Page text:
Bereavement group helps parents deal with loss at the holidays and year-round
The first time Ron and Carol Nageotte attended a Friends With Compassion meeting in 2004, they were “petrified.”
Friends With Compassion is a support group for families who have lost a child of any age. Ron’s son, Eric Nageotte-Lowe, had died three months earlier in a ski accident in New Zealand. The U.S. Ski Team hopeful was 18 years old.
The Nageottes needed someone to talk to.
“I’ve read books, I’ve listened to psychologists and therapists, and they all have their different views of it,” Ron said. “But no one understands what you go through as do other people who have lost a child.”
The group will hold its annual holiday party Thursday night. Attendants will exchange Christmas tree ornaments with the name of their child written along the bottom and then explain why they chose that particular item.
Group leader Arline Gordon chose a petite, feathered blue bird in honor of her son, David Gordon, who died from cancer at age 44 in 1998. She chose the blue bird because it reminded her of the color of David’s eyes.
“It’s different than any kind of loss because you don’t expect to go before your children,” Gordon said. “When you’re with someone who has lost a child, we understand each other better. You can be there for them. You can empathize for them.”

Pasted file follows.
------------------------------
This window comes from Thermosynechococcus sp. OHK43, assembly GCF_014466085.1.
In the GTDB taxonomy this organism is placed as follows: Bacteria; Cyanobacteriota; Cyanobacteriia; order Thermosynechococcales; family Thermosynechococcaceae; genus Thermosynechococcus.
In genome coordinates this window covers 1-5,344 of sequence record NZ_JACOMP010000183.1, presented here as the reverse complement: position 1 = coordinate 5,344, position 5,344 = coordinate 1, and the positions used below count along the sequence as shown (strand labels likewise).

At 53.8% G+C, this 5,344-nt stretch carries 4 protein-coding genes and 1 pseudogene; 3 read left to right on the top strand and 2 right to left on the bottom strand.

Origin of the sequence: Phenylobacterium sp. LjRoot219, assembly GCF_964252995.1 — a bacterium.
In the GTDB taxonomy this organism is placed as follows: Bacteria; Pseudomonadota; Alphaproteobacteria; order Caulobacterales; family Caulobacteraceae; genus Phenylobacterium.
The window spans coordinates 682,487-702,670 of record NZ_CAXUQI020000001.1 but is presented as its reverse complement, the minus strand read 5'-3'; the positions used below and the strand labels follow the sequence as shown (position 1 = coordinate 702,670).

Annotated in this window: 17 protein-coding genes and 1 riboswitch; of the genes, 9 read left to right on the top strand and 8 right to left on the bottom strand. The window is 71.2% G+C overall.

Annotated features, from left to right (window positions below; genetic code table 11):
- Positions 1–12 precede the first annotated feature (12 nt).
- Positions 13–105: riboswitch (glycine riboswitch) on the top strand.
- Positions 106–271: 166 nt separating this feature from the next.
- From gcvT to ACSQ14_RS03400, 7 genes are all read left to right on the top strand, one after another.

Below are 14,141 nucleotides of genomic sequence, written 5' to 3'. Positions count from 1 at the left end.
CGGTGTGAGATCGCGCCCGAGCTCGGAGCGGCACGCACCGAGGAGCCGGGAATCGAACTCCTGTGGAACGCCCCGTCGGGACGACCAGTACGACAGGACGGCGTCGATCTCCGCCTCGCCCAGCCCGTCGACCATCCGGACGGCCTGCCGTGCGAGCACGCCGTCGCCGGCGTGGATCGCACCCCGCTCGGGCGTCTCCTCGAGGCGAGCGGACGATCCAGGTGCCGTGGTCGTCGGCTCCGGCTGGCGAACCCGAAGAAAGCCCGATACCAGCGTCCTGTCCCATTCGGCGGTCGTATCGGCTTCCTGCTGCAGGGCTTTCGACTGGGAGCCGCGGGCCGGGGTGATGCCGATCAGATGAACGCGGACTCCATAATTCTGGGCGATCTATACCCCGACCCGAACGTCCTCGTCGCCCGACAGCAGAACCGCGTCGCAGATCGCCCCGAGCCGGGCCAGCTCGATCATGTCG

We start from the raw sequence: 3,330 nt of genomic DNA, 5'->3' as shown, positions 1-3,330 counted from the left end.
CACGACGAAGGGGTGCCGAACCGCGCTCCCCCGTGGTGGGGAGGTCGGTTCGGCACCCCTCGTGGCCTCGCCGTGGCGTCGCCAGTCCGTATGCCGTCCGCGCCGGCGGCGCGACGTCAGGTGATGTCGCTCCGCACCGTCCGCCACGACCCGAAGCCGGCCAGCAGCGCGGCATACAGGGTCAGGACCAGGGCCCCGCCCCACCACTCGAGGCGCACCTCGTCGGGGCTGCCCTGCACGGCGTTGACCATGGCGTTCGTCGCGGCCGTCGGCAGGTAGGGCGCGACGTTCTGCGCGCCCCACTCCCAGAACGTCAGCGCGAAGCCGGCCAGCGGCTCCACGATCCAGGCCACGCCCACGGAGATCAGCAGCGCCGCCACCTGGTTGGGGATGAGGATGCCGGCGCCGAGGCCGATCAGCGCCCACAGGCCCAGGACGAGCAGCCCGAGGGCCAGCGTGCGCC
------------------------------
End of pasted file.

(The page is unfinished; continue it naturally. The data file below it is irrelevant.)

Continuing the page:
The Nageottes bring an ornament with a ski theme each year to honor Eric’s love of skiing. This year, they’ll bring a skiing penguin.
“At the Christmas party, we can all grieve and celebrate Christmas in a happy way, and yet do a tribute for our children,” Ron said.
The group formed more than a decade ago as a chapter of The Compassionate Friends, a worldwide support group. Through the years, members came and went, and the group eventually re-formed as Friends With Compassion to avoid paying dues to the international organization.
The group meets monthly, with attendance ranging from five to 20 people per meeting. At the end of every meeting, the members join hands and recite the poem “A Prayer for Survivors,” which begins with the lines, “Lord, I need your help to survive. A part of me is gone, but I’m still alive.”
“A tear comes to my eye every time,” Ron said. “It’s good; it makes us stronger.”
Remembering their first Friends With Compassion meeting, Carol Nageotte said it was a relief to be able to speak openly about their loss.
“Other people feel uncomfortable,” she said. “For (this group), we can say what we want and talk about what we want.”
The members range in age, as well as the age of their deceased children. One member lost her son more than 20 years ago.
“I asked her why she was there,” Ron said. “She said, ‘I’m here to help you.'”
The holiday party and ornament exchange will be Thursday from 6 to 8 p.m. Call (530) 544-6892 for location information.
The international group, The Compassionate Friends, will hold its 13th annual Worldwide Candle Lighting Dec. 13. The Reno chapter will host the event at 7 p.m. in the Temple Sinai social hall, 3405 Gulling Road, Reno. For information, contact chapter leader Carol Moss at (775) 813-0828 or (775) 813-0828.
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